MINNEAPOLIS -- The Minnesota Twins, Minnesota Wild and Minnesota Timberwolves postponed games scheduled for Monday after Daunte Wright, a 20-year-old Black man, was fatally shot by police during a traffic stop on Sunday in Brooklyn Center, a suburb adjacent to Minneapolis.
Major League Baseball's Twins and Boston Red Sox were scheduled to begin a four-game series on Monday afternoon at Target Field. The Twins said their decision was made in consultation with MLB and state and local officials "out of respect for the tragic events that occurred yesterday." There was no word yet about rescheduling or the status of games set for Tuesday, Wednesday and Thursday.
"We came to the conclusion that the right thing to do was for us to not play today, rooted in respect for the Wright family but also rooted in our mind in the safety of all of those involved in today's game," Twins president Dave St. Peter said.
The NHL's Wild were supposed to host the St. Louis Blues on Monday night, a game the team said was postponed "out of respect for the community." That game was rescheduled for May 12.
The NBA also announced that Monday night's scheduled game between the Timberwolves and Brooklyn Nets was postponed "in light of the tragic events in the Minneapolis area."
Wright's death sparked violent protests, with officers in riot gear clashing with demonstrators into Monday morning. The Brooklyn Center police chief said the shooting was accidental, as the officer involved intended to fire a stun gun and not a handgun during a struggle with Wright. Police were trying to arrest him on an outstanding warrant.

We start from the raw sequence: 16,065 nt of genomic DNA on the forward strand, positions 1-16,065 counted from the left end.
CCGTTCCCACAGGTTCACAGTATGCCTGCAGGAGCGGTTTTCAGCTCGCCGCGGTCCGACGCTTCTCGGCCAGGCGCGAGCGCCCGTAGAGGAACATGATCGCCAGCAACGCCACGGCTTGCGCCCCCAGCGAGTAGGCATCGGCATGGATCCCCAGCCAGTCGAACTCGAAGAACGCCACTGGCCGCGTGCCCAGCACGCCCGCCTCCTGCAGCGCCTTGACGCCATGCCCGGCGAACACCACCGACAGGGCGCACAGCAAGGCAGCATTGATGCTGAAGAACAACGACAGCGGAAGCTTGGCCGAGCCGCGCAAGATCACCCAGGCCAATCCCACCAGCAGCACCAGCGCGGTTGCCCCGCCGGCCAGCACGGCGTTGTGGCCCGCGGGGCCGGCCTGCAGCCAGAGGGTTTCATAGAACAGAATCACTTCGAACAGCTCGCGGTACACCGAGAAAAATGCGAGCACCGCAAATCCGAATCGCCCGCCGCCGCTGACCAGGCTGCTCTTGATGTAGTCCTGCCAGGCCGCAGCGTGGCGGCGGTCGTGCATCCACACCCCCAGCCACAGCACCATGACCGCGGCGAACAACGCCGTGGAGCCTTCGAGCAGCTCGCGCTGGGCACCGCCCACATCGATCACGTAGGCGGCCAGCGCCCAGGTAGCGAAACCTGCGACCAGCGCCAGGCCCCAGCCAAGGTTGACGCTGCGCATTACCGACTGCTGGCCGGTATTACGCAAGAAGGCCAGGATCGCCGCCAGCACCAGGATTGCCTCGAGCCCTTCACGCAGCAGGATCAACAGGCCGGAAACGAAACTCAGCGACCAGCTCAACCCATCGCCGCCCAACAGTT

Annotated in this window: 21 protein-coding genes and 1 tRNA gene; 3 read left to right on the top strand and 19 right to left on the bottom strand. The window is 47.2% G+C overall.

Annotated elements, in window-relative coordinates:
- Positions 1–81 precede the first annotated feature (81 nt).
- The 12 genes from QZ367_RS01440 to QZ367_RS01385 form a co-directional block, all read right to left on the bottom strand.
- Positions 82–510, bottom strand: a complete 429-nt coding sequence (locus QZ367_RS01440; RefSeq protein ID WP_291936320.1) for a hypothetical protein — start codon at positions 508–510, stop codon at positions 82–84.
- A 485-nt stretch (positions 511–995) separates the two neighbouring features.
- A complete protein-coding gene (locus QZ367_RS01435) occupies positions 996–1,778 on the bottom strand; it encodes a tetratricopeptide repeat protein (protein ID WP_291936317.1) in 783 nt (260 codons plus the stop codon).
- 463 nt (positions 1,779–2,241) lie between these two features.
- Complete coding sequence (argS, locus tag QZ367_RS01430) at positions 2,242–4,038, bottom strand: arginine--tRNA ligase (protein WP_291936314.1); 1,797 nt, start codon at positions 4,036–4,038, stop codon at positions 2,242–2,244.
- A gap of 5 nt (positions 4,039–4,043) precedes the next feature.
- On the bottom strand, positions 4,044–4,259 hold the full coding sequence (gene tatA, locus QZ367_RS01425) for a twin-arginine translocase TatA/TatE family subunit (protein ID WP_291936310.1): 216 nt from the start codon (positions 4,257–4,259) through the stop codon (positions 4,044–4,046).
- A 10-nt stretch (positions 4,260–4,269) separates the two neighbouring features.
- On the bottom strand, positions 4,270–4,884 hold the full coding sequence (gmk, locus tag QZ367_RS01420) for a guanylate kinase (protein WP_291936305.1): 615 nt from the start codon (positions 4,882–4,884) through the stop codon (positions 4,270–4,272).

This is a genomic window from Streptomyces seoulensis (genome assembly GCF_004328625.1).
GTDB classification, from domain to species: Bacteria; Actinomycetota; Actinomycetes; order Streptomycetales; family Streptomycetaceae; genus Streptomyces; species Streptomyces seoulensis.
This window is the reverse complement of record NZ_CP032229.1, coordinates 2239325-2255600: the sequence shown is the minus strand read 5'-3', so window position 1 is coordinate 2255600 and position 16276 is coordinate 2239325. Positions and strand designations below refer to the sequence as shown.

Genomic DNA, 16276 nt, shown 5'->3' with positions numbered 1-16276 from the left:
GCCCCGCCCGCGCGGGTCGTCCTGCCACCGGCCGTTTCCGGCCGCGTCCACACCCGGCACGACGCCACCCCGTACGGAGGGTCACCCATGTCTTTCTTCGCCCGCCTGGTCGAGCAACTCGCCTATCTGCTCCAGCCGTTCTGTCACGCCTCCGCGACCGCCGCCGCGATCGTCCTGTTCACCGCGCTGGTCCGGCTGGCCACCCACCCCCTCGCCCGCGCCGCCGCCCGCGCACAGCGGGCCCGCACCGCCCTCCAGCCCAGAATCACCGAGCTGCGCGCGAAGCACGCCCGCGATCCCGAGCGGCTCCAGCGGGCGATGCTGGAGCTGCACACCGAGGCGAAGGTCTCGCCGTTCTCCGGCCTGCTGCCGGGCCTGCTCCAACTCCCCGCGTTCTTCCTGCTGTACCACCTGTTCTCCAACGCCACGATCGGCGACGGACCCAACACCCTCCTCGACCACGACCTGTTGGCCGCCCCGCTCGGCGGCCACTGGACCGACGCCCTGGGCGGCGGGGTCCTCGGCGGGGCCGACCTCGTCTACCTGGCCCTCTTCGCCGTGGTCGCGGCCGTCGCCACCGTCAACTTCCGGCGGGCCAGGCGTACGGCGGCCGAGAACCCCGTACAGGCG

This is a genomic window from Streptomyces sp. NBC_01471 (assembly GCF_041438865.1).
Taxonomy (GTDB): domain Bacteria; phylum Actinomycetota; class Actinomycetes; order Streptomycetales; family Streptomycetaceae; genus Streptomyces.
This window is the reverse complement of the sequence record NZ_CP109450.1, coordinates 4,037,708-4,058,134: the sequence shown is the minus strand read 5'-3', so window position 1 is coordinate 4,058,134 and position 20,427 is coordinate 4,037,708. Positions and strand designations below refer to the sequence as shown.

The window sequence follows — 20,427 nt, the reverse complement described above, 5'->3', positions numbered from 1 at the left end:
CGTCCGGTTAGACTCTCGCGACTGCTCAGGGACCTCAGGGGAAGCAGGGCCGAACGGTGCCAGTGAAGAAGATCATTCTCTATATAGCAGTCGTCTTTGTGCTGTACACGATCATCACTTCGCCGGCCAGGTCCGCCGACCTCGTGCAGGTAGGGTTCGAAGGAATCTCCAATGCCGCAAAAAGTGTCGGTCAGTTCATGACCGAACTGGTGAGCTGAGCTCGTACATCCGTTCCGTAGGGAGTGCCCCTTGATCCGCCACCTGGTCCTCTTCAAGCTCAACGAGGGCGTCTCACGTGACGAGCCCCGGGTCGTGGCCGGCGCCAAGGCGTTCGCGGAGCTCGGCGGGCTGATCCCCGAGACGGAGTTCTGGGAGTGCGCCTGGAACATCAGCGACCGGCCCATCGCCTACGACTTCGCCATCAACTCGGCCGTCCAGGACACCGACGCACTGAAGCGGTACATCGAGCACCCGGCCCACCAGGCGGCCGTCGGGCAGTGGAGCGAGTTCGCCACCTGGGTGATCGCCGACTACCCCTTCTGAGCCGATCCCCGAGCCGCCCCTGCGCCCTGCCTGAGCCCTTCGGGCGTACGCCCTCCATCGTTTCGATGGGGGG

Gov. Tim Walz announced a curfew from 7 p.m. Monday until 6 a.m. Tuesday for three counties that include Brooklyn Center, Minneapolis and the capital of St. Paul.
The metropolitan area already has been on edge because of the ongoing trial of the first of four police officers charged in George Floyd's death last May.
"Our thoughts and prayers to the Wright family," Red Sox manager Alex Cora said. "Obviously a tough situation, sad situation, especially in this area, right? It's been tough the last 12 months, with everything that's going on."
With security precautions already increased in downtown Minneapolis due to the trial of Derek Chauvin, the white officer whose knee was pressed on the neck of Floyd, a handcuffed Black man who died, the Red Sox were staying at a hotel outside the city. Most visiting teams stay within a few blocks of the ballpark.
"When you make these decisions, you do so in a very preventative way and out of an abundance of caution," St. Peter said. "With the unknown of what could transpire across our community in the next several hours was, I think, in our mind, enough of a risk, so to speak, that we felt it was in the best interest to allow everybody to go home and let's assess kind of where we are tomorrow and we'll make a decision about tomorrow's game tomorrow."